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December 2005 Film Music CD Reviews

Film Music Editor: Ian Lace
Managing Editor: Ian Lace
Music Webmaster Len Mullenger

index page/ monthly listings/ December/

League of Gentlemen’s Apocalypse  
Music composed by Joby Talbot
  Available on Silva Screen (SILCD1189)
Running Time: 42:21
Amazon UK

Everything was set. A cult and successful BBC comedy show, The league of Gentlemen’s Apocalype with a huge fan base and tremendous success, realizes its previous cinematic aspiration when densely referring to various popular films with its during its tv-series years, with this transition to the big screen, this year. Directed by Steve Bendelack, the plot for the movie circled around the fictional world of Royston Vasey which was facing apocalypse and the only way to avert disaster was for the nightmarish cast of characters to find a way into the real world and confront their creators. All done with constant changes from the present day Soho to the fictional film world of 17th Century Britain and a bunch of new characters along with the most beloved ones from the original TV series, this dark, gloomy and hilarious adventure was a great success as well.

Coming fresh out of the musical success of The Hitchhiker's Guide to the Galaxy, composer Joby Talbot naturally drifted along and vividly pictured the movie’s madness straight into his grand, orchestral score.

The entire work is based upon a memorable, successful and award-winning – albeit simple - main theme of a D, A and G sharp motif, constantly reinvented, transposed, shifted and re-worked into completely different musical ideas which altogether dominate the score. Strongly noting its first appearance is the viperish orchestral piece “ Apocalypse Theme ”, in a groovy 12 / 8 meter. As far as instruments are concerned, special focus lays on sneaky hi-hat drumming, xylophones and brass, making up the perfect intro for such a score. Ranging renditions of the main theme appear throughout the score, notables being “Leaving for London” where everything gets turned upside down in this groovy remix for jazzy piano and percussion and its wordless, groovy vocals’ rendition  of “Stripped down theme”.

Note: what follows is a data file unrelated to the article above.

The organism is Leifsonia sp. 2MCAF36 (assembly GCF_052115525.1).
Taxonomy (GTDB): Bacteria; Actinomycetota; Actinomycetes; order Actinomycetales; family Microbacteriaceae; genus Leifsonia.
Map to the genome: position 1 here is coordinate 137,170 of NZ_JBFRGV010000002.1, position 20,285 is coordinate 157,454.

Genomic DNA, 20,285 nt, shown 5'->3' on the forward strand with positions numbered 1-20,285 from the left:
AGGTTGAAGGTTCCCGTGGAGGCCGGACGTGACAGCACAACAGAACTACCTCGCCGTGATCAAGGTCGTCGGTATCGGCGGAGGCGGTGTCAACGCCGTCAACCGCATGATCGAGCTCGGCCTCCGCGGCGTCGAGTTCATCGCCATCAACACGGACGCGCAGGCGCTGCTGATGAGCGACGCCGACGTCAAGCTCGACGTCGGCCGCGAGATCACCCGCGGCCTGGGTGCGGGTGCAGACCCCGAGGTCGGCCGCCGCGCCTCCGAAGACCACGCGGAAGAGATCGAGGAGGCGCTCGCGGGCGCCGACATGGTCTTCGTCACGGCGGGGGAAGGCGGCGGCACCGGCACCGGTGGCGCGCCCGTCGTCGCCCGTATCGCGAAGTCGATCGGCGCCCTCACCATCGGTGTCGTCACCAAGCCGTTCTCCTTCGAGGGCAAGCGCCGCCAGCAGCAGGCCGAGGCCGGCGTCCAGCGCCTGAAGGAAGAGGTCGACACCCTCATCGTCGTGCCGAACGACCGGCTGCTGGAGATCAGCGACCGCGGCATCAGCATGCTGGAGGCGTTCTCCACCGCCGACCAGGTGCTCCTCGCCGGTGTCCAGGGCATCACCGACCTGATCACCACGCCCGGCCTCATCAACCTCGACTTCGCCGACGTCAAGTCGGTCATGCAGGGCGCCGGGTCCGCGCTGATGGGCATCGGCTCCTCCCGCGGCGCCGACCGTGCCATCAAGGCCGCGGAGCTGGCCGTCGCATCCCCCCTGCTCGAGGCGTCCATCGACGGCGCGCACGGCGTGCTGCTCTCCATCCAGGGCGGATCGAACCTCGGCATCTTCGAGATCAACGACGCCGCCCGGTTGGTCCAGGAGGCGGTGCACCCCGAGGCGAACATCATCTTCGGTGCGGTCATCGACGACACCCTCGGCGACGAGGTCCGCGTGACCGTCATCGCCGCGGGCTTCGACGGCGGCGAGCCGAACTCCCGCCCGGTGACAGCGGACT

Continuing with the discs’ highlights, we find “Little Brown Fish” and “Herr Lipp unmasked” in the same fashion as the opening cue, with a similar complex, syncopated rhythm and rousing bass ostinato with the first one’s main attraction being the prominent Hermann-esque string work, centered on the beautiful violin lines and endued with piercing brass clusters and dense percussion work. Another element of this work, are the straightforward references to other composers. The dense “Back In Royston Vasey” or “Into The Crypt” could easily be in James Newton Howard’s score for Signs or any other of his suspense / thriller works indeed. Other references include John Williams, in “Hilary Versus The Humunculus” where a frantic metre of 16/ 8ths, along with a jaws-like bass strings’ ostinato become the veil for the familiar brass and woodwinds’ motifs to be laid upon.